Greg Hansen’s column last Friday about the 1970 burning of Jerry Sherratt’s plywood Highlander in Romney Stadium brought back lots of memories. Almost half a century later, much has changed — or maybe not. Romney Stadium has been buried by a new structure bearing the name of a commercial company that contributed thousands of dollars to a multi-million dollar debt. And that we can watch most Aggie away games on television.
The early 1970s were heady times at USU. The “Michican State mafia” had taken over. President Glen Taggart, Provost Gaurth Hansen and Assistant Provost Dick Swensen were local boys with distinguished records at major universities. Back home in Logan, they surrounded themselves with people who had served in major un-Utah schools. They encouraged their team to adjust to, and improve, the things that had made USU a good school. But they stressed that our main responsibility was to create new ways of making the university better.
Jerry Sherratt was a local cheerleader with lots of ideas, energy and a talent for making things happen. When he came up with the plan to change the Aggies to Highlanders, President Taggart said give it a try and see what happens. After fans booed bagpipers and burned the Highlander, Glenn told us to move on, involve students and improve strong programs that had made USU a good university.
In 1970, USU had a diverse student body. About 10 percent of USU students were Iranians. Farsi, their mother tongue, was common downtown and on the Quad. Land- and water-related programs at USU had active international projects that brought students from all over the world. Most foreign students wanted knowledge and skills to make their countries a better place. International students did not care about football or college mascots. They wanted an education to help bring their countries into the modern world.
When Greg and friends burned the Highlander, I was a newly appointed 40-year-old dean of what he called the “renowned range science and forestry” college. About 90 percent of our students were non-residents from one of 45 or more states. Often there were more undergraduates from New York or California than from Utah. Our graduate students came from 11 countries. There were more Roman Catholics than Mormons. Almost all were males. Many were veterans or were deferred from military service as long as they advanced toward a degree.
Choosing between Aggies and Highlanders was not as important to most non-Utah students as having at least one game day designated “National Tequila Day.” Those events were not as raunchy as the stories about them told today. Conflict was just an over-reaction between young adults used to sharing a beer at a game back home and a culture that wanted the sale and possession of alcoholic beverages hidden behind closed doors.
Most student rebellions at USU were trivial, local and often triggered by cultural differences between Utahns and newcomers. However, two major nationwide social movements found their way from our college campus to the local communities and changed our valley and our state. They were 1) reaction against the Vietnam war and 2) formation of environmental groups to save the earth.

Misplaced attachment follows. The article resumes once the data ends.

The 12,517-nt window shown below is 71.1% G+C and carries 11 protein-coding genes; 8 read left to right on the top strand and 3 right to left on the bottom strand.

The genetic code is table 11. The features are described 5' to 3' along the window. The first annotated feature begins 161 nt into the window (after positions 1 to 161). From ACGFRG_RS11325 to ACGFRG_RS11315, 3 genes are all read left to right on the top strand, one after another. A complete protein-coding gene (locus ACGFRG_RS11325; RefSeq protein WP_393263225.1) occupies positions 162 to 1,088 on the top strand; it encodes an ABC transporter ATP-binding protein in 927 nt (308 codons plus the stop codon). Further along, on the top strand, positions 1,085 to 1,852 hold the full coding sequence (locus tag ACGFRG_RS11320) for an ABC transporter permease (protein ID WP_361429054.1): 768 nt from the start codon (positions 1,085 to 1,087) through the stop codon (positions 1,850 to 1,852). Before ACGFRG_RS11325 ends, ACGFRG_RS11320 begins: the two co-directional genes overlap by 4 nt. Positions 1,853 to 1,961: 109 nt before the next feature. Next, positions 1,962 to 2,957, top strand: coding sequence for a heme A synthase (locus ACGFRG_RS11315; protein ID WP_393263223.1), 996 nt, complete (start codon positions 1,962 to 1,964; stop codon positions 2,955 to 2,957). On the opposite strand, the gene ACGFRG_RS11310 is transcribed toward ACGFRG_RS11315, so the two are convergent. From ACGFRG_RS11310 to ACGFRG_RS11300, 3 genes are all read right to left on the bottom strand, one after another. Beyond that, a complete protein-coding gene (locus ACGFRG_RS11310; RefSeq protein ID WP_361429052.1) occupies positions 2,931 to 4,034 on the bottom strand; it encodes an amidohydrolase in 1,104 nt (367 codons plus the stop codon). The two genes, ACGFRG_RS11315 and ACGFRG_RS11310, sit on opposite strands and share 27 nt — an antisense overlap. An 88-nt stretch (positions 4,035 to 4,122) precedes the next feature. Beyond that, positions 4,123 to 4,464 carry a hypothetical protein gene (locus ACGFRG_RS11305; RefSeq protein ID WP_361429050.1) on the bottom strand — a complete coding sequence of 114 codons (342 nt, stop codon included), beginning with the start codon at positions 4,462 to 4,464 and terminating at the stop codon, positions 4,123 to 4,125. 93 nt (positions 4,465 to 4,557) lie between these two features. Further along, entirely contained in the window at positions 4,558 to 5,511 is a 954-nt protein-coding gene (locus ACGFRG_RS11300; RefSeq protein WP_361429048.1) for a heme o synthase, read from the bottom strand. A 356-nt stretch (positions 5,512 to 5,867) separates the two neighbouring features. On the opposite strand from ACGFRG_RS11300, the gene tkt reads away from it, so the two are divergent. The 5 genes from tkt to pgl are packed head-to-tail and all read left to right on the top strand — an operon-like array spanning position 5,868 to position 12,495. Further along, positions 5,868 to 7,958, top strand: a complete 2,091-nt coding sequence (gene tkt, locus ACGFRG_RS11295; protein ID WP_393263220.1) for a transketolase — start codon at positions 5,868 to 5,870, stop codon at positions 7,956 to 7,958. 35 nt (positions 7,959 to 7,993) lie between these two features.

War protesters on the Quad increased in numbers in the spring of 1970. Some days they were so noisy they interrupted meetings in Old Main. On May 17, hundreds of students, townspeople and faculty members gathered at the USU amphitheater and demonstrated against the Vietnam War. They marched through downtown Logan, past the high school and to Central Park. Participation by people like Allen Stokes (beloved professor, Logan Quaker leader) and Alison Thorne (Logan School Board member and wife of a USU vice-president) endorsed anti-war demonstrations as legitimate free speech.
In January 1970, English professor Tom Lyon helped organize a chapter of Earth People. Tom started out as a forestry major but became a popular teacher of literature. Some professional natural resource scientists and managers thought the Earth People were non-professionals tredding on their turf. Though not environmental experts, the Earth People were demonstrating that everyone, regardless of training or beliefs, depends on a healthy planet. To take care of the earth, everyone needed to be environmentally informed.
Forty-eight years later, USU continues to be strong in most environmental areas, but the percentage of students from outside Utah has declined. Funding for research in areas where USU excels often comes from federal or international sources. Foundation gifts are often for buildings or programs that will be named for and/or benefit the philosophy or business of the donor. Having a federal government that can’t agree on a budget and a state government more willing to support growth than science does not speak well for funding a land grant university with the people’s money.
Utah’s population is predicted to double by 2050. Information and tools for using it increase at unprecedented rates. Land grant universities like USU were created to help ordinary people live a better life. In January, USU appointed Noelle Cockett as its first woman president. She is a product of the land grant system, a distinguished scientist, willing and able to speak for the land. It’s hard to imagine a better choice for USU at this time. But she will need the help of all of us who love the land to assure that in 2070 USU will be one of the world’s best land grant schools and not BYU lite.